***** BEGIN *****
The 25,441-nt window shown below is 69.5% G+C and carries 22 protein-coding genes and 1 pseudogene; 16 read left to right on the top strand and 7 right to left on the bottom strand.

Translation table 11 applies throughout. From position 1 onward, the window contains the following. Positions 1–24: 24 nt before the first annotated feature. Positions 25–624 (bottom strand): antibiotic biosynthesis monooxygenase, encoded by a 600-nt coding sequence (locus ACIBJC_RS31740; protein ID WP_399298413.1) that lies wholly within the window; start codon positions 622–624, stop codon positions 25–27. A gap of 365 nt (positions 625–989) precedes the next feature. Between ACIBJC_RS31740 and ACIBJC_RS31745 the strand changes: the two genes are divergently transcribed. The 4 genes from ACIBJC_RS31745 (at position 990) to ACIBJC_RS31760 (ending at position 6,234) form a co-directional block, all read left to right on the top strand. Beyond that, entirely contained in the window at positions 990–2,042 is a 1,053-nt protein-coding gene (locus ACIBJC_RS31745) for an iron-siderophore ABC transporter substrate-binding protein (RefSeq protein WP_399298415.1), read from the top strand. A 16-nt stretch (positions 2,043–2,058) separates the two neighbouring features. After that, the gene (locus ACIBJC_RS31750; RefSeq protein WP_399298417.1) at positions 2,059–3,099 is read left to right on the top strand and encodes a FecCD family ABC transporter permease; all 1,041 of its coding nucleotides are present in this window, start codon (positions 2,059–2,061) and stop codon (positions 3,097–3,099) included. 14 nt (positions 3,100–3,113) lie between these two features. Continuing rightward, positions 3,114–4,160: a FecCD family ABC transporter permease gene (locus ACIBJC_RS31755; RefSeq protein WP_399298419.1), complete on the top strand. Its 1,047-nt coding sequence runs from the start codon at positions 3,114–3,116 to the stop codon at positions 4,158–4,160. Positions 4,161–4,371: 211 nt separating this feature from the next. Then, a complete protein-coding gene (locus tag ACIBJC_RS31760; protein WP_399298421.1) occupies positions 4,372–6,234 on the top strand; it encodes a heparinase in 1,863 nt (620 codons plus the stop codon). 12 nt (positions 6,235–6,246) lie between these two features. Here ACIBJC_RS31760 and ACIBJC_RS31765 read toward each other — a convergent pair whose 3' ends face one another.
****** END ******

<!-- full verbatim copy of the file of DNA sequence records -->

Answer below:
The 25,441-nt window shown below is 69.5% G+C and carries 22 protein-coding genes and 1 pseudogene; 16 read left to right on the top strand and 7 right to left on the bottom strand.

Translation table 11 applies throughout. From position 1 onward, the window contains the following. Positions 1–24: 24 nt before the first annotated feature. Positions 25–624 (bottom strand): antibiotic biosynthesis monooxygenase, encoded by a 600-nt coding sequence (locus ACIBJC_RS31740; protein ID WP_399298413.1) that lies wholly within the window; start codon positions 622–624, stop codon positions 25–27. A gap of 365 nt (positions 625–989) precedes the next feature. Between ACIBJC_RS31740 and ACIBJC_RS31745 the strand changes: the two genes are divergently transcribed. The 4 genes from ACIBJC_RS31745 (at position 990) to ACIBJC_RS31760 (ending at position 6,234) form a co-directional block, all read left to right on the top strand. Beyond that, entirely contained in the window at positions 990–2,042 is a 1,053-nt protein-coding gene (locus ACIBJC_RS31745) for an iron-siderophore ABC transporter substrate-binding protein (RefSeq protein WP_399298415.1), read from the top strand. A 16-nt stretch (positions 2,043–2,058) separates the two neighbouring features. After that, the gene (locus ACIBJC_RS31750; RefSeq protein WP_399298417.1) at positions 2,059–3,099 is read left to right on the top strand and encodes a FecCD family ABC transporter permease; all 1,041 of its coding nucleotides are present in this window, start codon (positions 2,059–2,061) and stop codon (positions 3,097–3,099) included. 14 nt (positions 3,100–3,113) lie between these two features. Continuing rightward, positions 3,114–4,160: a FecCD family ABC transporter permease gene (locus ACIBJC_RS31755; RefSeq protein WP_399298419.1), complete on the top strand. Its 1,047-nt coding sequence runs from the start codon at positions 3,114–3,116 to the stop codon at positions 4,158–4,160. Positions 4,161–4,371: 211 nt separating this feature from the next. Then, a complete protein-coding gene (locus tag ACIBJC_RS31760; protein WP_399298421.1) occupies positions 4,372–6,234 on the top strand; it encodes a heparinase in 1,863 nt (620 codons plus the stop codon). 12 nt (positions 6,235–6,246) lie between these two features. Here ACIBJC_RS31760 and ACIBJC_RS31765 read toward each other — a convergent pair whose 3' ends face one another.